Chinese scientists Tong Yi Gang and Cao Wu Chan, ‘linked’ to Wuhan lab, work 1,200km away in Beijing

In the image the pair are receiving a major national award for their research into the Ebola virus, protocol requires they wear dress uniforms on such occasions.

A second image shows the Wuhan Institute of Virology, but Professor Tong and Professor Cao do not work there but at the Beijing Institute of Microbiology and Epidemiology, 1,200 kilometres away.

How Professor Holmes was set up

For two weeks leading up to the publication of this article, Markson’s stories in the Telegraph, often with follow-up interviews on her program on Sky News, pointed to numerous ‘links’ between the outbreak of COVID-19 and the Wuhan Institute of Virology.

She had also appeared on Murdoch’s Fox News network in the US, telling host Tucker Carlson that Chinese scientists were “genetically modifying bat-like coronaviruses to make them even more deadly”.

By the time Markson’s piece on Professor Holmes appeared, her regular readers and viewers would have reasonably assumed that Chinese government scientists, either deliberately or through negligence, had unleashed COVID-19 from a laboratory.

Nine paragraphs into the “Red Army Virus Probe” story, buried under the line of ‘explosive’ revelations, Markson declares, “There is no suggestion that Professor Holmes’ own contribution to the research project was anything but independent, ethical and of the highest scientific standards.”

However, Markson goes on to refer to a research paper produced by Holmes, stating, “The Daily Telegraph can reveal that the “sequencing” and “virus isolation” on which the study relied was done by laboratories run by the PLA [People’s Liberation Army] in China.”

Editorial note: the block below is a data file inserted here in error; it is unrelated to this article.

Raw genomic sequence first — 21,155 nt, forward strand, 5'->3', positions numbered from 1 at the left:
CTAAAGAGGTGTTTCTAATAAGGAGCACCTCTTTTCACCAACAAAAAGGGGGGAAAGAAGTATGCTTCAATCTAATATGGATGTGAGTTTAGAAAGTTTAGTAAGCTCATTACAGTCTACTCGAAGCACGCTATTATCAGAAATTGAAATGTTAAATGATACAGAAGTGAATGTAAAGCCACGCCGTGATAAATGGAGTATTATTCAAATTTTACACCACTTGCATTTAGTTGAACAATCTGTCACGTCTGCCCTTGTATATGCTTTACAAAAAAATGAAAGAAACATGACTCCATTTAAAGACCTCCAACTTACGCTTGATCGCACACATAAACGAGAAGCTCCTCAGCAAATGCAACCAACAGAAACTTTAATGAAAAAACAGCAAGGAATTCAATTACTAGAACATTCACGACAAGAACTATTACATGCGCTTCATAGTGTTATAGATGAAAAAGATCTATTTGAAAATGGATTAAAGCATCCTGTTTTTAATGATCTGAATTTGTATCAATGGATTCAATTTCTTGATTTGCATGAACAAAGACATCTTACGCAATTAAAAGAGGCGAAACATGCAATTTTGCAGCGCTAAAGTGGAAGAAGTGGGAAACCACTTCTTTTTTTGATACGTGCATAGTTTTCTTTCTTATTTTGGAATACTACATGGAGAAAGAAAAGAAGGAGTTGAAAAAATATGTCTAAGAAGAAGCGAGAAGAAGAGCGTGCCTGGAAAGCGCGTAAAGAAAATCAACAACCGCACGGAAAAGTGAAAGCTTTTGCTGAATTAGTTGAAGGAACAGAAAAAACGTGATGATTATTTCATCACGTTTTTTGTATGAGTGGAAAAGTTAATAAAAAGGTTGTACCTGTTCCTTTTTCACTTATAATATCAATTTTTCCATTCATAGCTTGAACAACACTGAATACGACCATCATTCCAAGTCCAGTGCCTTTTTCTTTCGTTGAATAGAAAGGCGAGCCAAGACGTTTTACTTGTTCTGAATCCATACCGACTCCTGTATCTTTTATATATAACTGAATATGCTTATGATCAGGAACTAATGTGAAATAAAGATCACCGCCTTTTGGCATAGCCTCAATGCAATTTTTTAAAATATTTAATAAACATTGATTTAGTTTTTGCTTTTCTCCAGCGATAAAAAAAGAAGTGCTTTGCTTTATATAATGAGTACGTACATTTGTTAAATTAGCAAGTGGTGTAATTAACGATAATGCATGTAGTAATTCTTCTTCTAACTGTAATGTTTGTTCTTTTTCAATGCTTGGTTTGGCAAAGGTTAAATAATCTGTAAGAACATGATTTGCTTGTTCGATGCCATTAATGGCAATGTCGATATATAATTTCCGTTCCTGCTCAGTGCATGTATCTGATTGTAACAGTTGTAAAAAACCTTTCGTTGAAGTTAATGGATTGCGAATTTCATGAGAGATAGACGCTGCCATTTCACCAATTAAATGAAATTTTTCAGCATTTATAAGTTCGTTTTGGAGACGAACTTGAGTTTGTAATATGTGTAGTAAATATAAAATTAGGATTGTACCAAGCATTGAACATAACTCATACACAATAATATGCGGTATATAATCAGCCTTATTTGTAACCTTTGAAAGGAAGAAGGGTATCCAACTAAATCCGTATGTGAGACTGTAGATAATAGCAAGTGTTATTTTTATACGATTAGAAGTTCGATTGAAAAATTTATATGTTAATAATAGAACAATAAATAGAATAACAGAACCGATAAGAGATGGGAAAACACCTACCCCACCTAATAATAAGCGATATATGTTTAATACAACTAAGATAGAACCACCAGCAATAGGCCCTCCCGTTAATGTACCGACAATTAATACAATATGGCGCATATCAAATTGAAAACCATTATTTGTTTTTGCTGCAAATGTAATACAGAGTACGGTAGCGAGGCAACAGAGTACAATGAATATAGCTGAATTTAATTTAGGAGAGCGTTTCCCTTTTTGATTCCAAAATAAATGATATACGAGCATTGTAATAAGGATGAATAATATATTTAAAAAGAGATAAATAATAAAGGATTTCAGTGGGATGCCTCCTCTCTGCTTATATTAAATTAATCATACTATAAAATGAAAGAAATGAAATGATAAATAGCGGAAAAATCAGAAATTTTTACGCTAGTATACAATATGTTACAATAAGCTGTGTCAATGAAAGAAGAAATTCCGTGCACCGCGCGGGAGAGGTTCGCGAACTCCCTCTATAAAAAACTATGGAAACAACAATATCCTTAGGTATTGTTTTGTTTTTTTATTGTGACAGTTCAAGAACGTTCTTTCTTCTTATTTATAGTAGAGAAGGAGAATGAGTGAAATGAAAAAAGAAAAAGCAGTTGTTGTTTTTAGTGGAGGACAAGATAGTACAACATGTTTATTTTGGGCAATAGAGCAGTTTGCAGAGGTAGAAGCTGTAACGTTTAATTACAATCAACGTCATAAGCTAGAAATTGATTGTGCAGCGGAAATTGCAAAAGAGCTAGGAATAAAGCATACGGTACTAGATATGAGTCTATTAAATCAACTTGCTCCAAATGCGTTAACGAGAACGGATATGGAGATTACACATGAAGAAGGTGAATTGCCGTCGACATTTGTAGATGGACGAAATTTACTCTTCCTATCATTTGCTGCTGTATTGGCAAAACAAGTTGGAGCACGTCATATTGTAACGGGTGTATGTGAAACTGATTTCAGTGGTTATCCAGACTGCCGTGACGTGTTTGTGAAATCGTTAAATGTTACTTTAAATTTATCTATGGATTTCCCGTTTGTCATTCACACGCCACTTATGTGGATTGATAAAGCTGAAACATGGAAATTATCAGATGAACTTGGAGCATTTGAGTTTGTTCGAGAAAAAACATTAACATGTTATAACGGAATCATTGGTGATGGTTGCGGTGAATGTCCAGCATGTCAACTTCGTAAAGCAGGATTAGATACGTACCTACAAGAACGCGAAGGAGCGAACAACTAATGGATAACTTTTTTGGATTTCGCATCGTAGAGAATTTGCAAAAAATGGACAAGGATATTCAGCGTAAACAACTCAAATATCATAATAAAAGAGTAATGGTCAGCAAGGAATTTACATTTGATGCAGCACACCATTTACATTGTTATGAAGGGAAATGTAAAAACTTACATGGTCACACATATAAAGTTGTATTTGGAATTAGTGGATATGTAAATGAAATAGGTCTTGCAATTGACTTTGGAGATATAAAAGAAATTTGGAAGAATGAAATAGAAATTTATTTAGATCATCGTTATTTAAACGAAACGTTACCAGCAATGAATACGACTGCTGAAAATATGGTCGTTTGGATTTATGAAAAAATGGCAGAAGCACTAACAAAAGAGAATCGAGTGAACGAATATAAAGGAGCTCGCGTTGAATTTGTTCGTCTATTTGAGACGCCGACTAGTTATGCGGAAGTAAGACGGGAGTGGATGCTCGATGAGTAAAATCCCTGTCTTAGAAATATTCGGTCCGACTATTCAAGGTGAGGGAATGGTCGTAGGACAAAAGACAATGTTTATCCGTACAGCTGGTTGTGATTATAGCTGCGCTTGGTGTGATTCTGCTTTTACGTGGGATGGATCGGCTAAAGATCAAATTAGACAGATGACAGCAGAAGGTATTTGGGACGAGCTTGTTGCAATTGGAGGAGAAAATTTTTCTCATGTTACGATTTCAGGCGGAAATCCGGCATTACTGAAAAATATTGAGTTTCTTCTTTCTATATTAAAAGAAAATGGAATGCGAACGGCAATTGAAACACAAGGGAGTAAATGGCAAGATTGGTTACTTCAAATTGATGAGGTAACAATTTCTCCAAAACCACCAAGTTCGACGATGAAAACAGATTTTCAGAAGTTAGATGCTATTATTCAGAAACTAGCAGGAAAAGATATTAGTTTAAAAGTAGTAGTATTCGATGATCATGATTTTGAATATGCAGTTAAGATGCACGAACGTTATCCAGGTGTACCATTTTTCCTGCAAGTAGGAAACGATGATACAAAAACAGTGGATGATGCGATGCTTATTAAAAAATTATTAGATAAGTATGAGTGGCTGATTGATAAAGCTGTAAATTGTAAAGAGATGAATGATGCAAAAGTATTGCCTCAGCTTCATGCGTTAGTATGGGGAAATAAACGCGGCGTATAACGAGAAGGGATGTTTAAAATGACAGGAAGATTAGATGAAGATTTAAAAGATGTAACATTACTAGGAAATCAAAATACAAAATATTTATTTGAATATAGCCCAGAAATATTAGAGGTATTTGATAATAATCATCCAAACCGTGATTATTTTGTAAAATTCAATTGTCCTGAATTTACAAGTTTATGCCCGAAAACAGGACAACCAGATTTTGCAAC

Comment was included from a spokesperson for the University of Sydney but that came at the end of story—by which time the damage to Holmes, and his reputation, had been done.  

Smear escalates to threats

In October Senator Kim Carr told a Senate Estimates committee hearing that Holmes had “been subject to death threats [and] his team have been subject to rape threats”.

A spokesperson for the University of Sydney said they did not dispute comments made by Senator Carr that Holmes had been subjected to threats.

Holmes has since been named NSW Scientist of the Year, for a large body of work including his research into the novel coronavirus. That award has been widely reported in academic journals and science publications, as a well as a feature length radio report on the ABC.

The Sydney Morning Herald’s Kate Aubusson chronicled, in great detail, Holmes’ world-leading research into the coronavirus and that he’d been subjected to “unrelenting online attacks” that had continued for months after the Telegraph story appeared. 

No Murdoch publication reported that Holmes had been named Scientist of the Year. The Markson piece remains online.

When asked for comment Markson and co-reporter Ashleigh Gleeson refused to respond.